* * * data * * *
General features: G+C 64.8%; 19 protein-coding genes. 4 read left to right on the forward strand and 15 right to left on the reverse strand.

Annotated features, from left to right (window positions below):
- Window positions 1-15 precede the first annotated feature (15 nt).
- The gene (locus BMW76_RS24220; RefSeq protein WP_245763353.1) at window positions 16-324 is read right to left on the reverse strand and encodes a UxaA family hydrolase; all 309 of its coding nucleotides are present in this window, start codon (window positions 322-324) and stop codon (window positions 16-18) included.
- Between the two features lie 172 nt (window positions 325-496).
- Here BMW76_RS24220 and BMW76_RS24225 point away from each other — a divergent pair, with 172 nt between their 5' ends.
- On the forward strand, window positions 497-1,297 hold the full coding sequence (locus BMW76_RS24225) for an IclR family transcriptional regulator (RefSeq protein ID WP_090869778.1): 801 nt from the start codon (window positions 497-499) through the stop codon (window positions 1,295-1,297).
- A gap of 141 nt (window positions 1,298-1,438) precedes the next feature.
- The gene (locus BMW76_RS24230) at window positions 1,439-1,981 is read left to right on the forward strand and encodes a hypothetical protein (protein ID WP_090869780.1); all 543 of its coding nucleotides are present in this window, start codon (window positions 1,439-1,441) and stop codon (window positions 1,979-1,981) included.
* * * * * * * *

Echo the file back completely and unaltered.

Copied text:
General features: G+C 64.8%; 19 protein-coding genes. 4 read left to right on the forward strand and 15 right to left on the reverse strand.

Annotated features, from left to right (window positions below):
- Window positions 1-15 precede the first annotated feature (15 nt).
- The gene (locus BMW76_RS24220; RefSeq protein WP_245763353.1) at window positions 16-324 is read right to left on the reverse strand and encodes a UxaA family hydrolase; all 309 of its coding nucleotides are present in this window, start codon (window positions 322-324) and stop codon (window positions 16-18) included.
- Between the two features lie 172 nt (window positions 325-496).
- Here BMW76_RS24220 and BMW76_RS24225 point away from each other — a divergent pair, with 172 nt between their 5' ends.
- On the forward strand, window positions 497-1,297 hold the full coding sequence (locus BMW76_RS24225) for an IclR family transcriptional regulator (RefSeq protein ID WP_090869778.1): 801 nt from the start codon (window positions 497-499) through the stop codon (window positions 1,295-1,297).
- A gap of 141 nt (window positions 1,298-1,438) precedes the next feature.
- The gene (locus BMW76_RS24230) at window positions 1,439-1,981 is read left to right on the forward strand and encodes a hypothetical protein (protein ID WP_090869780.1); all 543 of its coding nucleotides are present in this window, start codon (window positions 1,439-1,441) and stop codon (window positions 1,979-1,981) included.